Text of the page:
“This girl is always trying to cause a problem, thinking she is too much betta than the others, YOU ARA NOT! And I say she must behave like a propa girl end do what she must be doing in our ways.  I am saying, this girl is now mine.”

Esther’s aunt, who accuses her brother of arranging the marriage out of greed for the goats he’ll get as brideprice, accepts the good where she finds it. She dresses as Chilford’s housekeeper and recites his prayers by rote — “Hair Mary fur of Ghost” — but secretly tends the spirit world of her ancestors, central to Shona culture. (“It is our way, Masta, we must be treating the dead propery.”)

Ester’s volatile cousin Tamba, who happily defies his elders to help her escape a bad marriage, becomes alarmed by her rapid transformation as rebellion looms: “Now you are lost. Forgetting the ways of your peopo. Loving on the whites. What good ara they doing eh? Bringing this Jesas. You say he give and give till he die. What ara they giving eh? They ara teking end teking and you want to love them for that?”

Gurira’s play resonates because she makes you care about them all. Their opposing points of view are entirely credible — even Chancellor at his drunken and deluded lowest and Uncle flailing dangerously under prideful siege. As history grinds relentlessly over them all, it’s the specific details of each one’s fate that draw our focus, while the big story arc sweeps up from below, like a musical score, and resonates long after.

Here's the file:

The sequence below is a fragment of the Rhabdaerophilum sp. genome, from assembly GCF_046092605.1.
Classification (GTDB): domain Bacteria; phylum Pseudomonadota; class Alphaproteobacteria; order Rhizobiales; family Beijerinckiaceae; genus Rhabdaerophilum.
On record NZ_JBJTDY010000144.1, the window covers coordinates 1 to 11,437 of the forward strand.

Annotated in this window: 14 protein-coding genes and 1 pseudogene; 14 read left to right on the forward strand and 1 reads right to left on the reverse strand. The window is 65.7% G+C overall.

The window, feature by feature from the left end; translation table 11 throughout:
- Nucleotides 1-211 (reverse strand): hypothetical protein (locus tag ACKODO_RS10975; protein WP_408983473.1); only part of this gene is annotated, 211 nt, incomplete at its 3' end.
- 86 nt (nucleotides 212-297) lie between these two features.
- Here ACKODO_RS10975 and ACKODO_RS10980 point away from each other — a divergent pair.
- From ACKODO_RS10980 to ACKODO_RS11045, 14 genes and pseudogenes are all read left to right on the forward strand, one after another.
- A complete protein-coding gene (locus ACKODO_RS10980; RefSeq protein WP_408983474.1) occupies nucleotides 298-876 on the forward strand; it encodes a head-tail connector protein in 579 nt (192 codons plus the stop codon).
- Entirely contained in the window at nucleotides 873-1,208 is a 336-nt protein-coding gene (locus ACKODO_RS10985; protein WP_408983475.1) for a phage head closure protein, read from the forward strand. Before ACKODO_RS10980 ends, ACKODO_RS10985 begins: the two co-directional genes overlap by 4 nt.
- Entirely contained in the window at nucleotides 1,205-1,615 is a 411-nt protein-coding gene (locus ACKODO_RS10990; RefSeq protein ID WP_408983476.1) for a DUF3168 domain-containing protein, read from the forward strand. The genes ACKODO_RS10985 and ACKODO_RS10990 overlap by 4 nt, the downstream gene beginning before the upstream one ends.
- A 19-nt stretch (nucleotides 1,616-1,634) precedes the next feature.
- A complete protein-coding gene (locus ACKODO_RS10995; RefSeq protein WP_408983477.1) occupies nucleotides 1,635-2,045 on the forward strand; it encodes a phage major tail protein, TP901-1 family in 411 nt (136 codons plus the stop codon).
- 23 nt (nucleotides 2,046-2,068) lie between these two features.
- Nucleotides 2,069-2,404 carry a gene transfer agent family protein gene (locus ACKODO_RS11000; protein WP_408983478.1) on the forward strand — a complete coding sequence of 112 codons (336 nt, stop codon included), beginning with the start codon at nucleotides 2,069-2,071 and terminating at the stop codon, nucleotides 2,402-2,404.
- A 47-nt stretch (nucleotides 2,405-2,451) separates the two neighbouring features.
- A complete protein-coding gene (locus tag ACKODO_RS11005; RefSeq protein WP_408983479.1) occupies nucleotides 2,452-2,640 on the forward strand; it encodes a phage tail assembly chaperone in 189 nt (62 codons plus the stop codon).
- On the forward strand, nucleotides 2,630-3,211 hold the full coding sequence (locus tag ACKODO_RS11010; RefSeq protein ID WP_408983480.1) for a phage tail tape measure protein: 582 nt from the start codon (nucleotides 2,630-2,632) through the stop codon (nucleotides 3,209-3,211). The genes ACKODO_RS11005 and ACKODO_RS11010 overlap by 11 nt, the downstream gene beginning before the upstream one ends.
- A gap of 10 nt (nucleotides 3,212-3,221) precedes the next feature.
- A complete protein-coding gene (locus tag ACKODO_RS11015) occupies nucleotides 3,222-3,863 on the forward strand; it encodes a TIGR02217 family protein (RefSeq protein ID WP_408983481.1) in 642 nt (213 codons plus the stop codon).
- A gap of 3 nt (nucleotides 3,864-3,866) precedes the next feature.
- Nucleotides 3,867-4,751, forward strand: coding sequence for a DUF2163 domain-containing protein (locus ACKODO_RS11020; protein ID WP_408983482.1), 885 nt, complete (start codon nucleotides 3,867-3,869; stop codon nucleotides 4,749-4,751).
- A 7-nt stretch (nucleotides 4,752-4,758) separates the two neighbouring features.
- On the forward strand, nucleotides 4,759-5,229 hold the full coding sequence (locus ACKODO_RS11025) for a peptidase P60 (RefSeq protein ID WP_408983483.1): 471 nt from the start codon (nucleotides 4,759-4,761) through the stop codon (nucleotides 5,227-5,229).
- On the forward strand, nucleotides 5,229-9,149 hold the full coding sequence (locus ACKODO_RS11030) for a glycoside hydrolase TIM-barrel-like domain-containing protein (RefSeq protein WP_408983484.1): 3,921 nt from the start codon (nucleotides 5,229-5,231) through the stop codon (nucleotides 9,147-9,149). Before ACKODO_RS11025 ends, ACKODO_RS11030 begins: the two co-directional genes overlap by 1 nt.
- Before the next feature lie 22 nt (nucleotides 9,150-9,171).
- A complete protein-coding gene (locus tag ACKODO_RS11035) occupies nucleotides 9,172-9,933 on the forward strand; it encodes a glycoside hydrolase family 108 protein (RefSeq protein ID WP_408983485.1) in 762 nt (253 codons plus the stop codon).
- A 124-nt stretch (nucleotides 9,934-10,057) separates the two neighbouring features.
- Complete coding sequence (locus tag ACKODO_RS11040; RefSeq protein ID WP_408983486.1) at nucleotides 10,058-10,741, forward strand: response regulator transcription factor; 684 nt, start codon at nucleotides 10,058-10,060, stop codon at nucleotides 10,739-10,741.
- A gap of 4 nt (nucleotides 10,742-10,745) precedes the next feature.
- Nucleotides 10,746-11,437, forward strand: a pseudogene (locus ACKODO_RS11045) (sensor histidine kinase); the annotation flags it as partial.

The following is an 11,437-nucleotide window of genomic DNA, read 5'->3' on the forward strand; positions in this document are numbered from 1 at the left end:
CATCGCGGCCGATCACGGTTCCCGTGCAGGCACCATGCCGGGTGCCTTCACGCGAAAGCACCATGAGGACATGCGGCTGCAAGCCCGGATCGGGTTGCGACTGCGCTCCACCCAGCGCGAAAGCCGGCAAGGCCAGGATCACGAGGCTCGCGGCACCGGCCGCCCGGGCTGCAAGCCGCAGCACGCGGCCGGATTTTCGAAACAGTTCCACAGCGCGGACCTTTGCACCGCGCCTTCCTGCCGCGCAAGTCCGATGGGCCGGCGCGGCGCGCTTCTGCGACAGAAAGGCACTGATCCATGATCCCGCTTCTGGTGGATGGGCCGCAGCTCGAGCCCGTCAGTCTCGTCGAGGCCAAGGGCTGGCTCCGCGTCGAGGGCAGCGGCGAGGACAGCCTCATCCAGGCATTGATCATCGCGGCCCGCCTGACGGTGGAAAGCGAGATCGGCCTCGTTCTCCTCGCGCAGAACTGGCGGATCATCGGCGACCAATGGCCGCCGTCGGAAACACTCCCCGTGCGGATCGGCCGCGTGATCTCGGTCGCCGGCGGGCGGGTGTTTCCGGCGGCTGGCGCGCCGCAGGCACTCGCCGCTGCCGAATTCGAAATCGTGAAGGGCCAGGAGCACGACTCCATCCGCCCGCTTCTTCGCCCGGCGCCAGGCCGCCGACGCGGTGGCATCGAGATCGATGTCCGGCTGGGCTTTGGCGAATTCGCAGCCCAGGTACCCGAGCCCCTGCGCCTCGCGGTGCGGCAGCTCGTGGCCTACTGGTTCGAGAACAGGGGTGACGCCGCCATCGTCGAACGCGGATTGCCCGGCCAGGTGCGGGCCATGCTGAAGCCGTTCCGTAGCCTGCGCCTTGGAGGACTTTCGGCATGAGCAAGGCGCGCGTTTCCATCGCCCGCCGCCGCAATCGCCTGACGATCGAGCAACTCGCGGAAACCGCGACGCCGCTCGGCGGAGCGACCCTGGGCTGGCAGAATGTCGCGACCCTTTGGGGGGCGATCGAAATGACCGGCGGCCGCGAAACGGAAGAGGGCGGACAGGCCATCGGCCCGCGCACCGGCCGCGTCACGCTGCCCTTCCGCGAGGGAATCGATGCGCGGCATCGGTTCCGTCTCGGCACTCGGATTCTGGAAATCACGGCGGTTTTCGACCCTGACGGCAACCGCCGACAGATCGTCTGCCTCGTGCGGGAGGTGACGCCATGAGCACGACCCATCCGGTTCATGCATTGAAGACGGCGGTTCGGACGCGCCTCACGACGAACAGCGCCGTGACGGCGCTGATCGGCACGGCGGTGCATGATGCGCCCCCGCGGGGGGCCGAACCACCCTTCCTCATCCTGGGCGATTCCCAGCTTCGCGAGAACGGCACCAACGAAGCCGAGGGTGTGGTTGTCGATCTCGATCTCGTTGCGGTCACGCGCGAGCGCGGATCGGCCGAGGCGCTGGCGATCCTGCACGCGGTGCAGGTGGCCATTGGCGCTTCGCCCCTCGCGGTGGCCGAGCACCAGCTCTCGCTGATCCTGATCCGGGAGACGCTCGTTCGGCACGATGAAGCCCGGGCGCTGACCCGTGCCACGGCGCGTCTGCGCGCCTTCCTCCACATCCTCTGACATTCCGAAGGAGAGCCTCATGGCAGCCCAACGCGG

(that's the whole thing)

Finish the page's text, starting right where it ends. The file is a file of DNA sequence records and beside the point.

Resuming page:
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Photo captions and credits: The cast of “The Convert” is the same in all three premiere-sharing locations — the McCarter Theatre Center in Princeton, N.J.; the Goodman Theatre in Chicago; and the Kirk Douglas Theatre (forthcoming) in Los Angeles.  All production photos of “The Convert” are by T Charles Erickson.

Home page and top: Playwright Danai Gurira flanked by two characters of her creation — the devout convert Ester (played by Pascale Armand) and her village cousin Tamba (Warner Joseph Miller.)  Top left: Jekesai, before conversion to Esther. Top right: LeRoy McClain as Chilford, a well-educated African and would-be priest who takes Ester under his wing. AMC screen grab: Michonne, Gurira’s next role as actor, is a sword-wielding hero in “The Walking Dead” next season. Right of map: A Shona spiritual leader. (Hans Hillewaert, Wiki Commons)

Group scene left to right: Uncle (Harold Surratt) furiously demands the return of his niece, while Tamba and Chilford keep him well separated from Ester and her aunt Mai Tamba (Cheryl Lynn Bruce).  Continuing down the page: Prudence (Zainab Jah) enjoys the good life of the black elite; Ester is studious and devout; Uncle insists he was robbed.  Tamba and Mai Tamba (now stripped of her housekeeper uniform) feel the torment of no recourse. 

Below: A map of the pioneer colonial routes to Salisbury. (Johan Steytler, US.archive.org)